Yes, Wisconsin Really Does Have A Budget Crisis
One of the most common refrains I’m seeing from many on the left in their commentary about the Wisconsin situation is the idea that Governor Walker has created a phony sense of crisis in Madison and that Wisconsin’s budget problems aren’t nearly as severe as he claims:
It has taken hold with conviction: the idea that Wisconsin Gov. Scott Walker ginned up a phony budget crisis to justify his bold bid to strip state employees of most bargaining rights and cut their benefits.
A volley of e-mails, blog posts and inquiries to reporters followed a Madison Capital Times editorial on Feb. 16, 2011, that said no state budget deficit exists for 2010-’11 — or if it does, it’s the fault of Walker and the Republicans in the Legislature.
Liberal MSNBC talk show host Rachel Maddow joined in Feb. 17, accusing Walker of manipulating the situation for political gain.
“Despite what you may have heard about Wisconsin’s finances, the state is on track to have a budget surplus this year,” she said. “I am not kidding.”
She added a kicker that is also making the rounds: Walker and fellow Republicans in the Legislature this year gave away $140 million in business tax breaks — so if there is a deficit projected of $137 million, they created it.
It includes this line: “Our analysis indicates a general fund gross balance of $121.4 million and a net balance of $56.4 million.”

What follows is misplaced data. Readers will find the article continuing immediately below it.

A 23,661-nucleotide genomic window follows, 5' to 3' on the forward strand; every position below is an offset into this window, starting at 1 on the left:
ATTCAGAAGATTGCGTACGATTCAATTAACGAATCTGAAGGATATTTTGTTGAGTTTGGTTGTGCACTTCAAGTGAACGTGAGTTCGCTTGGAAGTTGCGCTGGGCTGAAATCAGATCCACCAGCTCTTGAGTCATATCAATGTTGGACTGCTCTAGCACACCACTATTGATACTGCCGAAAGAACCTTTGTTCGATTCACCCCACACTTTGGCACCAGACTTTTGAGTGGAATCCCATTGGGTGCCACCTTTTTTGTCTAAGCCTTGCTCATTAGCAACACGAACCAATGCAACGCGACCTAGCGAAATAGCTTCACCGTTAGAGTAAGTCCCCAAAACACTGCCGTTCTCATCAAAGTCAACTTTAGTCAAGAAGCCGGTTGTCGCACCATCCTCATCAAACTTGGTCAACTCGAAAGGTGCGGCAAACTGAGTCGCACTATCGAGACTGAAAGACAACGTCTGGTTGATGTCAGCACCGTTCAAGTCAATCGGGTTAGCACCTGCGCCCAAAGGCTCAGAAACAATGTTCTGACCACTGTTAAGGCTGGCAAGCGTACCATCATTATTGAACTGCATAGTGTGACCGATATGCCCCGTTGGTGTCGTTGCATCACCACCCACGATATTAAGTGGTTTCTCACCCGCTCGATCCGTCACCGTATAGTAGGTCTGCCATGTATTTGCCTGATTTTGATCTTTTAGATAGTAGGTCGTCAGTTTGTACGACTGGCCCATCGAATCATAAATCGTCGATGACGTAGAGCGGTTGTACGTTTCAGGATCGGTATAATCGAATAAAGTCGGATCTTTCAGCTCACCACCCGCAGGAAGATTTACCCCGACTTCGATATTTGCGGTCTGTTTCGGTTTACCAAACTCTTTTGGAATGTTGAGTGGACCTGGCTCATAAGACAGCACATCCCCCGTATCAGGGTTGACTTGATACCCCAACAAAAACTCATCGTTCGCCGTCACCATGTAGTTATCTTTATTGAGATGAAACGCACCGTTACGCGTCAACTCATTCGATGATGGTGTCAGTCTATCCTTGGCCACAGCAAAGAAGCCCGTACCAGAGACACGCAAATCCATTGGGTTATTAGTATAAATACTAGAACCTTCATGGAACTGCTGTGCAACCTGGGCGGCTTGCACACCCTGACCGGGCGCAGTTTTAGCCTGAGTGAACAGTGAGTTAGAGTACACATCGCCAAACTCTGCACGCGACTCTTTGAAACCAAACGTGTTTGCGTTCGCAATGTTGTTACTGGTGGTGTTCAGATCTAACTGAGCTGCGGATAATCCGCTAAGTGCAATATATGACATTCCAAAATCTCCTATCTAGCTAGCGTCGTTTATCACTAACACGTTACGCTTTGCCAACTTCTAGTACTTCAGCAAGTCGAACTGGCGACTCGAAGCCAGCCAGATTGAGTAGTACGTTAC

Today, Politifact pretty much demolished that idea:
Our conclusion: Maddow and the others are wrong.
There is, indeed, a projected deficit that required attention, and Walker and GOP lawmakers did not create it.
More on that second point in a bit.
The confusion, it appears, stems from a section in Lang’s memo that — read on its own — does project a $121 million surplus in the state’s general fund as of June 30, 2011.
But the remainder of the routine memo — consider it the fine print — outlines $258 million in unpaid bills or expected shortfalls in programs such as Medicaid services for the needy ($174 million alone), the public defender’s office and corrections. Additionally, the state owes Minnesota $58.7 million under a discontinued tax reciprocity deal.
The result, by our math and Lang’s, is the $137 million shortfall.
Also revealed as untrue is the claim that Maddow and others have made that Walker’s tax cut. implemented in the first weeks of his Administration in January, is contributing to the fiscal crisis. This isn’t true for a very simple reason, the tax cut doesn’t tax effect until next year and will not have a budgetary impact until the next two-year budget cycle begins in July. The tax cuts haven’t even gone into effect yet, so the argument that they helped create the real problems that exist in Wisconsin is, like the assertion that there is no crisis at all, simply utterly false.